Identifier names are stored in one of a small number of hash tables, linked using their next field. Each name has only one entry in these tables, allowing equality of names to be implemented as EQ_hashid.


The enumeration type QUALIFIER (qual) is used to represent the various ways in which an identifier name can be qualified. For example, ::A::a is represented by qual_full. The value qual_mark is used in the representation of function identifier expressions to indicate that overload resolution has been performed.


The union type IDENTIFIER (id) is used to represent the various kinds of C++ identifiers. Every identifier has an associated identifier name, a parent namespace, a declaration information field, and a location for its declaration or definition. Each identifier also has an alias field which is normally used to represent the aliasing which can occur in inheritance or using declarations.

The various fields of the IDENTIFIER union correspond to the various kinds of identifier which can arise in C++ - class names, functions, variables, class members, macros, keywords etc. Each field has appropriate components giving its type, its definition or whatever other information is required. For example, the variable field has a type and two expressions, giving the constructor and destructor values for the object.

Most of these identifier components are self-explanatory, however the treatment of overloaded functions bears discussion. The various fields representing functions have an over component which is used to link overloaded functions together. A set of overloaded functions is treated as if it were a single IDENTIFIER - the first in the list - for the purposes of storing in a namespace member; the other overloaded meanings are accessed by chasing down the over components. In other situations, whether a function identifier represents a single function or a set of overloaded functions can be worked out from the context. For example, in identifier expressions the identifier qualifier is used to mark whether overload resolution has taken place.

3.2.18. MEMBER

The union type MEMBER (member) is used to represent a member of a namespace. Each member contains two identifiers, id and alt. The id field gives the meaning associated with a particular name in this namespace; the alt field is used to represent a type name which may be hidden by a non-type name.

There are two kinds of member, small and large, corresponding to whether the namespace holds its members in a simple linked list or in a hash table.


The union type NAMESPACE (nspace) is used to represent the set of identifiers declared in a particular scope. For example, the members declared in a C++ class or namespace, the parameters declared in a function declarator and the local variables declared in a block all form scopes. The various kinds of scope are distinguished as different fields of the union, but there are basically two categories. The first, such as function blocks, which have relatively small numbers of elements, store their members as a simple linked lists. The second, such as classes, which have larger numbers of elements, store their members in hash tables. In both cases the elements are stored using the MEMBER type.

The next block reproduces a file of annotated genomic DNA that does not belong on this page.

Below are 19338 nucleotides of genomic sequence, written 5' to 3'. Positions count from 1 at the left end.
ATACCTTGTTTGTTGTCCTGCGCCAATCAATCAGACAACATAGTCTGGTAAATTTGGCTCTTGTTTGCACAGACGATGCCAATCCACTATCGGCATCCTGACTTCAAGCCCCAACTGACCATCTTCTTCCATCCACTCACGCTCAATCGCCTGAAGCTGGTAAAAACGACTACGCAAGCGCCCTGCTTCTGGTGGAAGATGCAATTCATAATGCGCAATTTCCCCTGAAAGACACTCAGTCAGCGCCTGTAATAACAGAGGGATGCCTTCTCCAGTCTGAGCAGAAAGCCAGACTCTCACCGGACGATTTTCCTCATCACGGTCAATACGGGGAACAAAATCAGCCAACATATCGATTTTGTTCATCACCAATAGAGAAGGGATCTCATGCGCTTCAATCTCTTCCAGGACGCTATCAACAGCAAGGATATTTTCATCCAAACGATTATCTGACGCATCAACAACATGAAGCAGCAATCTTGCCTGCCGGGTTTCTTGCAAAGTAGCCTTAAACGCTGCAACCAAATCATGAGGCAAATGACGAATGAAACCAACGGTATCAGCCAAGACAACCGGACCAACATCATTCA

The key operation on a namespace is to look up a particular identifier name in its linked list or hash table of members to find the meaning, if any, associated with that name in the namespace. This can be a complex operation because of the need to take base classes and using directives (as stored in the use component) into account.

3.2.20. NAT

The union type NAT (nat) is used to represent an integer constant expression. Values are represented as lists of 16 bit 'digits'. Values which fit into a single digit are represented by the small field; larger values by the large field. Negated values can be represented by the neg field. Folding of integer constant expressions is performed in the producer, however the result can only be represented as described above if its value is target independent. Target dependent values are represented by the calc field which contains an expression describing how to calculate the value. The token field is used to represent NAT tokens.

Objects representing small integer constants are created at the start of the program and stored in a table for ease of access. Larger constants are created as and when they are required.

3.2.21. FLOAT

The union type FLOAT (flt) is used to represent a floating point constant expression. There is only one field, simple , which corresponds to a floating point literal. No folding of floating point constant expressions is attempted in the producer (it is virtually impossible to do so in a target independent manner).

Objects representing useful floating point constants (0.0, 1.0 etc.) are created for each floating point type and stored as part of the corresponding FLOAT_TYPE. Other values are created as and when they are required.

3.2.22. STRING